Risk
4/22/2011
10:48 AM
50%
50%

iPhone Logging Your Every Move

Introduced with iOS 4, the Apple smartphone is reportedly logging user location information on the phone and computers that syncs the phone via iTunes.

Just about every modern smartphone has GPS built in. It is great for using with mapping software to know where you are and getting directions to where you want to be. That success has really hurt the stand-alone GPS business. The potential downside is you are giving up some of your privacy, as your cellular carrier knows where you are far more precisely than they did when they had to triangulate towers. The iPhone takes that further by logging every movement you make.

Security researchers have discovered the logging mechanism and have found logs going back almost an entire year on some phones. They point out it seems to have been introduced in iOS 4, which was launched in the summer of 2010 concurrently with the iPhone 4. If you have an older iPhone that isn't eligible for the iOS 4 upgrade, you shouldn't have anything to worry about.

They also found out the data doesn't just stay on the phone. When you dock your phone with iTunes and back it up, the log is backed up with everything else. That means anyone that has access to a computer you've docked with can trace your steps back to when you first got iOS 4. If you get a new phone and restore your old settings to the new device, the log goes on the new phone and begins growing again once the new device is in service.

It appeared to be an iOS-only issue at first, but research by security analyst Samy Kamkar reportedly has identified an HTC Android phone that transmits location data to Google.

GPS is an amazing technology. It is more convenient than a paper map and can also be credited with saving lives when emergency responders zero in on someone's location--with the help of a carrier--in the event of an accident or other mishap. Like everything else in technology though, the good can be tainted with bad as we risk giving up freedoms.

The issue is large enough that Senator Al Franken has sent a letter to Apple demanding the answers to nine questions. He prefaces the letter stating that the "existence of this information--stored in unencrypted format--raises serious privacy concerns." If the data falls into the wrong hands, he notes, the location of your physician, the school your kids attend, any trips that have been taken and their home could easily be determined.

To protect your data, you should consider encrypting your hard drive. That way if someone does get your machine, unless they have your login or encryption key, the data should be inaccessible. The only thing you can do on the phone is make sure that it locks with PIN code.

Is your privacy worth giving up to some degree for the convenience and utility of the iPhone? We give up freedoms everyday for convenience. The use of debit and credit cards effectively tracks our movements and spending habits. Devices for our cars that pay the toll roads as we move through the gate at 60 miles per hour also track where we have gone. Now, we cannot even walk the dog without Apple's crown jewel tracking our every step.

Comment  | 
Print  | 
More Insights
Comments
Newest First  |  Oldest First  |  Threaded View
Register for Dark Reading Newsletters
White Papers
Video
Cartoon Contest
Write a Caption, Win a Starbucks Card! Click Here
Latest Comment: I think rainbows are priitttyyy.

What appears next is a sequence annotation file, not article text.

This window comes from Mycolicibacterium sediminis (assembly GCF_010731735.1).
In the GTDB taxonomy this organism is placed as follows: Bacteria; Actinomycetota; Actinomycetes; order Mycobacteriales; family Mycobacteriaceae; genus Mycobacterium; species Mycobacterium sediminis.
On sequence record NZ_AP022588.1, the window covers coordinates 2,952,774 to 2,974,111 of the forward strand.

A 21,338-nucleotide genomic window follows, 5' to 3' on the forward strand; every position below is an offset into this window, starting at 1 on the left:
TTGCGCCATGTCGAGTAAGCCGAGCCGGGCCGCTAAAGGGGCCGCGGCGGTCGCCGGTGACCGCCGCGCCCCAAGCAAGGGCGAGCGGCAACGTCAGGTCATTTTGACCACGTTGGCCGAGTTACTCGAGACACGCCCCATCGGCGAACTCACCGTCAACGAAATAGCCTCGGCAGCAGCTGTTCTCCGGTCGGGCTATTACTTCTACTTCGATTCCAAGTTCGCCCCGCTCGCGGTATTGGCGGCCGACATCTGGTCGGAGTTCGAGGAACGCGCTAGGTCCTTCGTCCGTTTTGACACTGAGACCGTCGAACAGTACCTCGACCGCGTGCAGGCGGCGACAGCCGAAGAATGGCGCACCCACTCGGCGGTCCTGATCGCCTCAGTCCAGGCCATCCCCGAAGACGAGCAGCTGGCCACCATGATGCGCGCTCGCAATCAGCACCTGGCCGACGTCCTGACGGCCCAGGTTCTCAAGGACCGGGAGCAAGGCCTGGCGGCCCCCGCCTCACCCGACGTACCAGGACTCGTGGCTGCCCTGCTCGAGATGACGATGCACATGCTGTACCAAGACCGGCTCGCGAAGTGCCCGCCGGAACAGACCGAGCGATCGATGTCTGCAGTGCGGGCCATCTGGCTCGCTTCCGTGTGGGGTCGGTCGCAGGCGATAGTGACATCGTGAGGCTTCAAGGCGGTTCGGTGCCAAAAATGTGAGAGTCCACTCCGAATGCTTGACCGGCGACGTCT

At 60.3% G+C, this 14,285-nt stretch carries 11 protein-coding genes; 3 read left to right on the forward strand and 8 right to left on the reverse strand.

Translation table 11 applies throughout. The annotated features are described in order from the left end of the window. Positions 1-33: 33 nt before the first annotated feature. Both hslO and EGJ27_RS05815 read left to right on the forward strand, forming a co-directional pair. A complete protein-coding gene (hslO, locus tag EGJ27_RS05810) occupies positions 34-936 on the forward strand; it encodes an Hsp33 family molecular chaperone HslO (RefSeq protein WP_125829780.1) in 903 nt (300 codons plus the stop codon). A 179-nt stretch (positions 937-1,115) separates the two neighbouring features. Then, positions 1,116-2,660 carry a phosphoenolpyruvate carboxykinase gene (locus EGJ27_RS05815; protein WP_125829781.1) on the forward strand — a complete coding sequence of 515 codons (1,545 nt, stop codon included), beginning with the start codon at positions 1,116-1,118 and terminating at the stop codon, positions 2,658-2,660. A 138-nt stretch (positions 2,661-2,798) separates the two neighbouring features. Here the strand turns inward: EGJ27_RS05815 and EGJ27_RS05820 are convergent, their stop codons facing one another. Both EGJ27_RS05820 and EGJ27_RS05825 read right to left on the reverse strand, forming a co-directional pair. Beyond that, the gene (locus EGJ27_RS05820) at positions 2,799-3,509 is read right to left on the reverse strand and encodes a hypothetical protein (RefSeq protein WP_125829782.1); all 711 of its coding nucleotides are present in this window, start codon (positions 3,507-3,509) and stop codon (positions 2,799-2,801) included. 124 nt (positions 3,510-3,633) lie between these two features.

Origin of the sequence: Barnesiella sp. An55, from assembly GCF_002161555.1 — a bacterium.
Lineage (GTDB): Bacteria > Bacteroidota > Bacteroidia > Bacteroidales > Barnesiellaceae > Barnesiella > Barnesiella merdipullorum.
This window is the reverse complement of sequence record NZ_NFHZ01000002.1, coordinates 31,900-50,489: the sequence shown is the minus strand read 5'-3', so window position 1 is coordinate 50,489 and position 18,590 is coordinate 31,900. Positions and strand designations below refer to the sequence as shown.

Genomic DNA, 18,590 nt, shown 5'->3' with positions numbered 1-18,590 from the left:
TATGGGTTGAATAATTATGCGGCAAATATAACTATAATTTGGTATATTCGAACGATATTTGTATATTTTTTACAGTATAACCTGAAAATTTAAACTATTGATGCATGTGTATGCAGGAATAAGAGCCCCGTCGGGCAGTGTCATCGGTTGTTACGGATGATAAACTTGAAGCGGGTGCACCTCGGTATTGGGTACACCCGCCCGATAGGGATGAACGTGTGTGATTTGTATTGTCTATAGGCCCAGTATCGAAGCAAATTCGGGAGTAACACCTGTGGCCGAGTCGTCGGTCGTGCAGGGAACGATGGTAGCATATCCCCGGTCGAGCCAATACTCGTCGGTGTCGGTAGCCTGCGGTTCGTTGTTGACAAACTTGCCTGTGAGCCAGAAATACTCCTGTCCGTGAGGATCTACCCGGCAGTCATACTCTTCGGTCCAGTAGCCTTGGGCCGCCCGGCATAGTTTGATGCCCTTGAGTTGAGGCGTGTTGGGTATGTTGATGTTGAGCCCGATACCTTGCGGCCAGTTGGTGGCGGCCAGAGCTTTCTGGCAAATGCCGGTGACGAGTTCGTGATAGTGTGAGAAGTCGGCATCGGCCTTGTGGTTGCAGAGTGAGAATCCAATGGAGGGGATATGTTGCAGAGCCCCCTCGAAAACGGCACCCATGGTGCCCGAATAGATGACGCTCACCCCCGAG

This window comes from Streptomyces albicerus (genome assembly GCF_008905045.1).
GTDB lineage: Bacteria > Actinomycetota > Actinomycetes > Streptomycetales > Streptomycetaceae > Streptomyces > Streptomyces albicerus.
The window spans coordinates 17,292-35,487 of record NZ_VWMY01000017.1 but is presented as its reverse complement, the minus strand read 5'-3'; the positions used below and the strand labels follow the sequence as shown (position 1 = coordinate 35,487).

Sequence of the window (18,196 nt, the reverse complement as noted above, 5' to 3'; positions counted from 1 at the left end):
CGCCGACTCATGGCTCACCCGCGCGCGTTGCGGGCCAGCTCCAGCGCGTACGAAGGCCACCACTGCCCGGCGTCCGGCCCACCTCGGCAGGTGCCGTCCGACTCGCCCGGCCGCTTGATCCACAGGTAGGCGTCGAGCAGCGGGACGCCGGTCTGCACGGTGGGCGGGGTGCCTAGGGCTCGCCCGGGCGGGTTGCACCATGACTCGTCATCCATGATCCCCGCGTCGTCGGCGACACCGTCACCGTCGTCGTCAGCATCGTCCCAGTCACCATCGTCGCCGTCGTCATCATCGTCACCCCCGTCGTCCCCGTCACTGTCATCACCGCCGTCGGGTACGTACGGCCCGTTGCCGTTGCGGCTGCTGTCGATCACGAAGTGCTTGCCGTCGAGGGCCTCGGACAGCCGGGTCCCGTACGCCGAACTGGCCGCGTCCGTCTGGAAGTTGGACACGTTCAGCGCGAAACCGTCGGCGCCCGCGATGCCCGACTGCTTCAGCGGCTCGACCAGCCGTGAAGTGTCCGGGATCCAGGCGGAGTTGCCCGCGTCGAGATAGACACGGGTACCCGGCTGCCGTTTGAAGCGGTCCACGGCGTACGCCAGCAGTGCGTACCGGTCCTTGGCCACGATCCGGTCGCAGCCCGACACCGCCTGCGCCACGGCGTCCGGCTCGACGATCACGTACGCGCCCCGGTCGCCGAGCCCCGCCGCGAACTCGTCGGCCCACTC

Current Issue
Security Operations and IT Operations: Finding the Path to Collaboration
A wide gulf has emerged between SOC and NOC teams that's keeping both of them from assuring the confidentiality, integrity, and availability of IT systems. Here's how experts think it should be bridged.
Flash Poll
Slideshows
Twitter Feed
Dark Reading - Bug Report
Bug Report
Enterprise Vulnerabilities
From DHS/US-CERT's National Vulnerability Database
CVE-2017-0290
Published: 2017-05-09
NScript in mpengine in Microsoft Malware Protection Engine with Engine Version before 1.1.13704.0, as used in Windows Defender and other products, allows remote attackers to execute arbitrary code or cause a denial of service (type confusion and application crash) via crafted JavaScript code within ...

CVE-2016-10369
Published: 2017-05-08
unixsocket.c in lxterminal through 0.3.0 insecurely uses /tmp for a socket file, allowing a local user to cause a denial of service (preventing terminal launch), or possibly have other impact (bypassing terminal access control).

CVE-2016-8202
Published: 2017-05-08
A privilege escalation vulnerability in Brocade Fibre Channel SAN products running Brocade Fabric OS (FOS) releases earlier than v7.4.1d and v8.0.1b could allow an authenticated attacker to elevate the privileges of user accounts accessing the system via command line interface. With affected version...

CVE-2016-8209
Published: 2017-05-08
Improper checks for unusual or exceptional conditions in Brocade NetIron 05.8.00 and later releases up to and including 06.1.00, when the Management Module is continuously scanned on port 22, may allow attackers to cause a denial of service (crash and reload) of the management module.

CVE-2017-0890
Published: 2017-05-08
Nextcloud Server before 11.0.3 is vulnerable to an inadequate escaping leading to a XSS vulnerability in the search module. To be exploitable a user has to write or paste malicious content into the search dialogue.

Dark Reading Radio
Archived Dark Reading Radio
In past years, security researchers have discovered ways to hack cars, medical devices, automated teller machines, and many other targets. Dark Reading Executive Editor Kelly Jackson Higgins hosts researcher Samy Kamkar and Levi Gundert, vice president of threat intelligence at Recorded Future, to discuss some of 2016's most unusual and creative hacks by white hats, and what these new vulnerabilities might mean for the coming year.